Jan. 29, 2004 Didn't get your flu shot this season? A study published in the February 1 issue of The Journal of Infectious Diseases supports the efficacy of an adjunct to influenza vaccination.
Researchers examined the common influenza season scenario of a household in which a family member is infected with influenza virus. They found that when the family member with influenza was treated with the antiviral drug oseltamivir, post-exposure oseltamivir prophylaxis of all other family members significantly reduced the frequency of virus transmission and illness in the household. Because households are important sites of influenza virus transmission, these results have implications for the management of influenza outbreaks in the community.
The prospective, open-label, randomized study was conducted in multiple centers in Europe and North America by Frederick G. Hayden, MD, of the University of Virginia and colleagues. They studied a total of 277 households with a suspected influenza introduction during the 2000-2001 season. These households had 298 ill index cases, 62% of whom were shown to be influenza-infected, and 812 contacts aged 1 year or older. In all households, the ill index member received a five-day course of oseltamivir treatment. In one-half of these households, the contacts received post-exposure prophylaxis with once daily oseltamivir for 10 days; in the other half, the household contacts received treatment only if they developed symptoms of illness. The researchers found that post-exposure prophylaxis combined with treatment of the ill household member was more effective in preventing subsequent influenza illness in contacts than treating the ill family member only. For all enrolled households, the protective efficacy of the post-exposure prophylaxis strategy was 63%, and prophylaxis reduced the number of individual contacts with laboratory-confirmed influenza illness by 73%.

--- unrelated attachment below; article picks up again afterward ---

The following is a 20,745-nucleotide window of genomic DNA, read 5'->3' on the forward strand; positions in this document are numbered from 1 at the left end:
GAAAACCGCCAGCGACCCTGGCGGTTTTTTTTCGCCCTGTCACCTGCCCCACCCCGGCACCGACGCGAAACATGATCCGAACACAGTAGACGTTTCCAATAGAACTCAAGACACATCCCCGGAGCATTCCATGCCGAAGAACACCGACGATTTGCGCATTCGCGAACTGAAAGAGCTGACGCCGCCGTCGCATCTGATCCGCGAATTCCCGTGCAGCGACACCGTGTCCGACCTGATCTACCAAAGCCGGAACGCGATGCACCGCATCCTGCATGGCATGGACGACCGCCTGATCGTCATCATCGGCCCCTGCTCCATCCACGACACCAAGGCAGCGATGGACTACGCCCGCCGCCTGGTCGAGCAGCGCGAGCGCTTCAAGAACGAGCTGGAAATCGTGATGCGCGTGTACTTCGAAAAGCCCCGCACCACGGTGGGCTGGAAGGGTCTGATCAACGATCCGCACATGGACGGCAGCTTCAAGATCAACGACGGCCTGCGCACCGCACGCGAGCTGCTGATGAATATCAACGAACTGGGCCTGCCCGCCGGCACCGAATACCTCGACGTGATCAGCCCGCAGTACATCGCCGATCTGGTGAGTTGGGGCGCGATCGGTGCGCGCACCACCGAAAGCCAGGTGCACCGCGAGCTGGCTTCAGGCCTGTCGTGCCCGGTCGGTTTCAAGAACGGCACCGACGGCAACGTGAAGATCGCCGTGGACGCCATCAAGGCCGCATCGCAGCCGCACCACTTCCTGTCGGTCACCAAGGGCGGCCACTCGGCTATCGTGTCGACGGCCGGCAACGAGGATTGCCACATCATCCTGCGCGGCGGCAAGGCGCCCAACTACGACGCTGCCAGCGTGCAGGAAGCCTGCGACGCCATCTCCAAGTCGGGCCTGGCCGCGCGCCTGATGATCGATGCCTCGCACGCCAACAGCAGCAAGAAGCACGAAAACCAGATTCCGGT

Among other notable findings, the authors reported that oseltamivir was generally well tolerated in children and adults, although associated with some nausea and vomiting, and provided protection against illnesses caused by both influenza A and influenza B viruses. Oseltamivir use was not associated with transmission of drug-resistant virus, which had been a problem with some other antiviral drugs, the M2 protein inhibitors amantadine and rimantadine, when used for treatment and prophylaxis of influenza. However, early occurrence of illness in this study indicated that the treatment must be initiated quickly for optimal protection.
Dr. Hayden and colleagues noted that although oseltamivir post-exposure prophylaxis for influenza is not a substitute for vaccination, it may be valuable in certain situations because it affords immediate protection. They added that such situations include if vaccines are not available, in conjunction with vaccination late in the influenza season, before vaccine has induced an immune response, or if there is no immune response to the vaccine.
Founded in 1904, The Journal of Infectious Diseases is the premier publication in the Western Hemisphere for original research on the pathogenesis, diagnosis, and treatment of infectious diseases; on the microbes that cause them; and on disorders of host immune mechanisms. Articles in JID include research results from microbiology, immunology, epidemiology, and related disciplines. JID is published under the auspices of the Infectious Diseases Society of America (IDSA), based in Alexandria, Va., a professional society representing more than 7,500 physicians and scientists who specialize in infectious diseases.
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